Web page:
“Well, I hope they read you the riot act on that one,” Lewis told him, putting the eggs, toast and tea down on the table.

Hathaway looked at the plate sourly. He seemed more himself this morning, which was to say, more irritable and self-contained. The touching compliancy of last night had vanished. “Soldiers. No one’s made me those since I was a kid.” He didn’t make it sound as if it were a good thing it had happened now.

Lewis swallowed his irritation. “Try to eat something—half those pills say they’re supposed to be taken with food.” He leaned against the worktop, and watched Hathaway glower at the eggs.

“You know,” said Hathaway, when his laser stare failed to make the food magically disappear. “It’s not your fault I’m ill.”

“I know.” They seemed to be quarrelling, though Lewis had no idea over what. He wished the tea were stronger—he felt in no shape to deal with Hathaway in this mood.

“Do you? Good. If it’s anyone’s fault it’s my own.” Hathaway went back to glaring. “So you know there’s no need to fuss. Or to make me treats like a little kid.” He waved disgustedly at the toast.

Rationally, Lewis knew the tetchiness was as much of side-effect of illness as whatever strange emotion had made James grip his hand in the middle of the night. When healthy, James was almost unfailingly polite. Still, it got under his skin: perhaps he was a bit frayed around the edges, too.

“Look,” he said, as evenly as he could. “Just try and eat something before you take your meds. There’s juice in the fridge, and some Lucozade—drink some. Then get some rest. I have to go to the office—I’ll check in with you later. Don’t even think of smoking.”

“Yes, sir,” he heard James say sullenly, as he headed for the door. And then the plaintive sound of his coughing.


Lewis tried to organize his notes about the dead man in the Thames, but it was a losing proposition from the start. He felt tired and distracted, and his mind kept straying back to a semi-coherent Hathaway pressing his hand against his heart. Laura, and then Innocent, poked their heads in to ask about Hathaway, and he tried to put as good a spin on it as he could—on the mend, not more than a week or so of sick leave.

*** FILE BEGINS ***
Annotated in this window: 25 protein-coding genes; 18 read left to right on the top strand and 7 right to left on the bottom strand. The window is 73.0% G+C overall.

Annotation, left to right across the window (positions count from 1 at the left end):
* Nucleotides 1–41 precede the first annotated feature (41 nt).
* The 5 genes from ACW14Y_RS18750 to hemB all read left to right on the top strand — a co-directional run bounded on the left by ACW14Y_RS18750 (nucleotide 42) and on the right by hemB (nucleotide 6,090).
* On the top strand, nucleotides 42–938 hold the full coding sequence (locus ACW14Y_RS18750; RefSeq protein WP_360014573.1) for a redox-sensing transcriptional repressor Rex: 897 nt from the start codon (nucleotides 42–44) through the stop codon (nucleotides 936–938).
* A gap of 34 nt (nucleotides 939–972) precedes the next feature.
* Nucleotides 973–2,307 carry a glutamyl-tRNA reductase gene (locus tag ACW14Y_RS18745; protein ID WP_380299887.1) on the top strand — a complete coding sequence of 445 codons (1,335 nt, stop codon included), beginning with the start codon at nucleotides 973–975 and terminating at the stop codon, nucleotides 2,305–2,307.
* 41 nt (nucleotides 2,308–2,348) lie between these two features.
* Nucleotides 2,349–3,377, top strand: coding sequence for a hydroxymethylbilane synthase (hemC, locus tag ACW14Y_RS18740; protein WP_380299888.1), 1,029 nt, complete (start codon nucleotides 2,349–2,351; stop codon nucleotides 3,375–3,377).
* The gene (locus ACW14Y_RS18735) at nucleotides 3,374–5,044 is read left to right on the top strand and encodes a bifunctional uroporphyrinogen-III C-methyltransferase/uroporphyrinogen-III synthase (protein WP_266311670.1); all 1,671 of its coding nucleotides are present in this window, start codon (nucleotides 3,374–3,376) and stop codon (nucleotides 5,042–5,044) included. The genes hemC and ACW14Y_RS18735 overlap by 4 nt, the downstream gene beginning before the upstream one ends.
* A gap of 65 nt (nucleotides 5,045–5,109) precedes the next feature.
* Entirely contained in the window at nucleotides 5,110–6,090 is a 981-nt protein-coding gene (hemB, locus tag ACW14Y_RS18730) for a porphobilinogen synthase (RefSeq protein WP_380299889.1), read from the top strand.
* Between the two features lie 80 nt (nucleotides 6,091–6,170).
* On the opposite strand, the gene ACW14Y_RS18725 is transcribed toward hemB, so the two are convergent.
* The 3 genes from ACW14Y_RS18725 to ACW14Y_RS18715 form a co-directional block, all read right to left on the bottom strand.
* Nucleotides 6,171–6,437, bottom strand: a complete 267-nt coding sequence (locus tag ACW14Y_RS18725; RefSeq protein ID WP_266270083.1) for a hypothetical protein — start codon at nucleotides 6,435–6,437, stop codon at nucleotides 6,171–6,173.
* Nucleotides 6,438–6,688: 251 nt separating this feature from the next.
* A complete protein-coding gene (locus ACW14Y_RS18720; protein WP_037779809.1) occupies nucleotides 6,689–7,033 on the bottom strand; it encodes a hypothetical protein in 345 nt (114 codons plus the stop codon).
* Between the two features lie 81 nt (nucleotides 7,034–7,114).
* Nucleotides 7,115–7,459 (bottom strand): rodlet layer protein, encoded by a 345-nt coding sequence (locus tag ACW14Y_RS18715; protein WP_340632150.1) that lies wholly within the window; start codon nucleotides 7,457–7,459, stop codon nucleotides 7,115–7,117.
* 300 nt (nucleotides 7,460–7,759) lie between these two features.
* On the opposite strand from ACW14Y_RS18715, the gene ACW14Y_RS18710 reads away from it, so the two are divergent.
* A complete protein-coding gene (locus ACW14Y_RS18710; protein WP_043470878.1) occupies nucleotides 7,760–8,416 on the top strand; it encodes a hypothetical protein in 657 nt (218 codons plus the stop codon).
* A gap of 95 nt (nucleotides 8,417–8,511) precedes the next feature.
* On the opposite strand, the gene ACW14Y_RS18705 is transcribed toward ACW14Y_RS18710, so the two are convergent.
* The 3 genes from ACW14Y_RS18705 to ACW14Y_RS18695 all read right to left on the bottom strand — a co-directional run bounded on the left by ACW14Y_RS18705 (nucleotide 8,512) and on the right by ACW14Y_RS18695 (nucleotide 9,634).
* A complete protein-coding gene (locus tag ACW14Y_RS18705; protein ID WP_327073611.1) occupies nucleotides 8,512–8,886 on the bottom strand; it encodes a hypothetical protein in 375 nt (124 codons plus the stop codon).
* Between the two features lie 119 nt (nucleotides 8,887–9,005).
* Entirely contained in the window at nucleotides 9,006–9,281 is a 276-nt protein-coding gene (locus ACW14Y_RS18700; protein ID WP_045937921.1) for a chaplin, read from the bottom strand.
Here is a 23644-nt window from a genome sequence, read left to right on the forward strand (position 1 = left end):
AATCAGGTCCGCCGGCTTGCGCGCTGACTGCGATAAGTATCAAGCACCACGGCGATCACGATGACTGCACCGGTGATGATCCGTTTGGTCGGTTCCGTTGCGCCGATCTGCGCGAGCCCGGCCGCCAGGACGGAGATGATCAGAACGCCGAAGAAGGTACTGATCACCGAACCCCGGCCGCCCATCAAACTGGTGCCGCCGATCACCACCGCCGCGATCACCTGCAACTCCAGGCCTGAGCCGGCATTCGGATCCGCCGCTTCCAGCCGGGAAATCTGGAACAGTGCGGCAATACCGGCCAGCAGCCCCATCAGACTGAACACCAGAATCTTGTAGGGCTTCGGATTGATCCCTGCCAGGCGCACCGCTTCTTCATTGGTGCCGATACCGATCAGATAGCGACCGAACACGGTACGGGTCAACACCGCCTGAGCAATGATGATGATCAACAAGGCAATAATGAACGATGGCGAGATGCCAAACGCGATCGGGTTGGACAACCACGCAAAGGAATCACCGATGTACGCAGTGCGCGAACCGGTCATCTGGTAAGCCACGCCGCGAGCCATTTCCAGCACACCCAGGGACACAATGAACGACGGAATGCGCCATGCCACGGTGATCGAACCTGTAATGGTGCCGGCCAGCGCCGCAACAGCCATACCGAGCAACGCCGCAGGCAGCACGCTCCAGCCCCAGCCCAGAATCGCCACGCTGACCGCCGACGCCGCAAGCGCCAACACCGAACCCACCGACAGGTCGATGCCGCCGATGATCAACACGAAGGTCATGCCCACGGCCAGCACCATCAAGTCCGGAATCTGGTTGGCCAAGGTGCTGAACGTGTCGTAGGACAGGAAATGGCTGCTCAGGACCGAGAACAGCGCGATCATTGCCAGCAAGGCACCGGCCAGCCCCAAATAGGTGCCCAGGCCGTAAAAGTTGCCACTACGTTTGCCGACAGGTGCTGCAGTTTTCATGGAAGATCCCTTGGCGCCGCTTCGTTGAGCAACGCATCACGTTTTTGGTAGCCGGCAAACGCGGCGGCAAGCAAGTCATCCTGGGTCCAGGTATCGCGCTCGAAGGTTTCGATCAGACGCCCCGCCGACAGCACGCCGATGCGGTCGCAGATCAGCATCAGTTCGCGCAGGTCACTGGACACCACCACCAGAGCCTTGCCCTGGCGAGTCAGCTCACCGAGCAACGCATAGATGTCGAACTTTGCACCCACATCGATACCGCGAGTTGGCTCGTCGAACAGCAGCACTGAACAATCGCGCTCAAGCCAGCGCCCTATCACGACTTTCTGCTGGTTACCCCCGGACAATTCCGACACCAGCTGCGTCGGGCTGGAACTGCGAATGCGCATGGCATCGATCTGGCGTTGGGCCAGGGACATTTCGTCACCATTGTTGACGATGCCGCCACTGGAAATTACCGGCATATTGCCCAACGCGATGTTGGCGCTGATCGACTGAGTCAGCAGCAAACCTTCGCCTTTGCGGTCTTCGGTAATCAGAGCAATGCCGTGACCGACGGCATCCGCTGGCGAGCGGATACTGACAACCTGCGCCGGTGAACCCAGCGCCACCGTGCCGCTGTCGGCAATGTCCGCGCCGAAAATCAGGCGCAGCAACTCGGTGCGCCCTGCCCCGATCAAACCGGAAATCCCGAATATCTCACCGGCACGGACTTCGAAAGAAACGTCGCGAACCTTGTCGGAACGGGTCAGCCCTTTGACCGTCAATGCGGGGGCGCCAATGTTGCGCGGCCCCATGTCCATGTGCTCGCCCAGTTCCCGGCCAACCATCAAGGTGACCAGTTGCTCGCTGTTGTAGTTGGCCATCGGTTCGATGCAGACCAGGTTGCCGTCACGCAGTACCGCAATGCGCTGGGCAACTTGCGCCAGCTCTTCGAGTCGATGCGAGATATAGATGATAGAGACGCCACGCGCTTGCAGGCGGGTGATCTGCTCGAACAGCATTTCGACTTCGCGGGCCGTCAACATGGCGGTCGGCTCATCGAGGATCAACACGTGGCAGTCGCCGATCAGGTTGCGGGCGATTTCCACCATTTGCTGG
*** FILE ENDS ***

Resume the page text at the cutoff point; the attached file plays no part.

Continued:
“You’ve got to ease up on that boy, Robbie; you’ve been working him too hard,” Laura said, only half-jokingly, as she left.

He wanted to protest, to tell her Hathaway worked himself too hard, if anything. And he wanted to confess, to tell her it was his fault for failing to notice how ill Hathaway was. But he couldn’t seem to put either thought into words. He let Laura go and called Lyn instead.

“Hiya, Dad,” Lyn said. He could hear the cheerful buzz of the hospital break room behind her. “How’s your sergeant”

“All right, yeah,” he told her. “Well, a bit low, actually. No appetite to speak of.”

“That’s to be expected. Pneumonia’s a serious business. He’s probably not eating because he feels like crap.”

“I know.” He tried to think of what to say. He felt curiously reluctant to tell her he’d spent the night at Hathaway’s flat. “I just couldn’t remember what kinds of things you and your brother liked when you were ill.”

She laughed. “Dad—he’s not a kid. What he’d probably like is a pint and a cigarette, from what you’ve said about him. Not that you should give him that,” she added hastily. Then her voice took on the tone she used for imparting home truths. “Besides, the reason you can’t remember is that you weren’t around much when we were kids—sick or well—Mum did most of our meals.”

That stung. Stung the harder for being true. “Lyn—“ he said.

“Aw, Dad.” Her voice softened. “I’m not trying to make you feel bad. It was a long time ago, and, besides, we always knew you loved us. Anyway—and I’m saying this as a professional, mind—the important thing is just being there, sticking around, you know? People are always extra snotty with the ones they trust the most.”

“Do you think—” He started, deciding he’d tell her about the strange night after all. But her break was apparently over.

“Gotta go, Dad—love you.” And she was gone

He stared at the phone, oddly heartened by her advice. After a moment, he tapped in James’s number.

“Sir?” Hathaway answered almost at once. He still sounded tired, but perhaps slightly less peevish.

“I—“ Lewis hadn’t thought through what he wanted to say. He improvised. “I, er, I was just wondering if there’s anything you needed from the office. Not work, of course. But if you left anything here—“

There was a pause, as if James were gradually recognizing the gesture as the peace offering it was. “Yeah, thanks, actually. There’s a novel in the second right-hand drawer of my desk. Might as well have a go at finishing it, if I’m going to be stuck in bed.”

“Sure.” Lewis walked over to Hathaway’s desk and pulled open the drawer as he spoke. Sure enough, there was a bloody great brick of a novel in among the takeaway menus and old reports. Infinite Jest: it seemed a very Hathway-ish sort of title. He hefted it out. “What a bruiser. Sure you wouldn’t like something a bit lighter? I’ve an old Jack Reacher I can lend you.”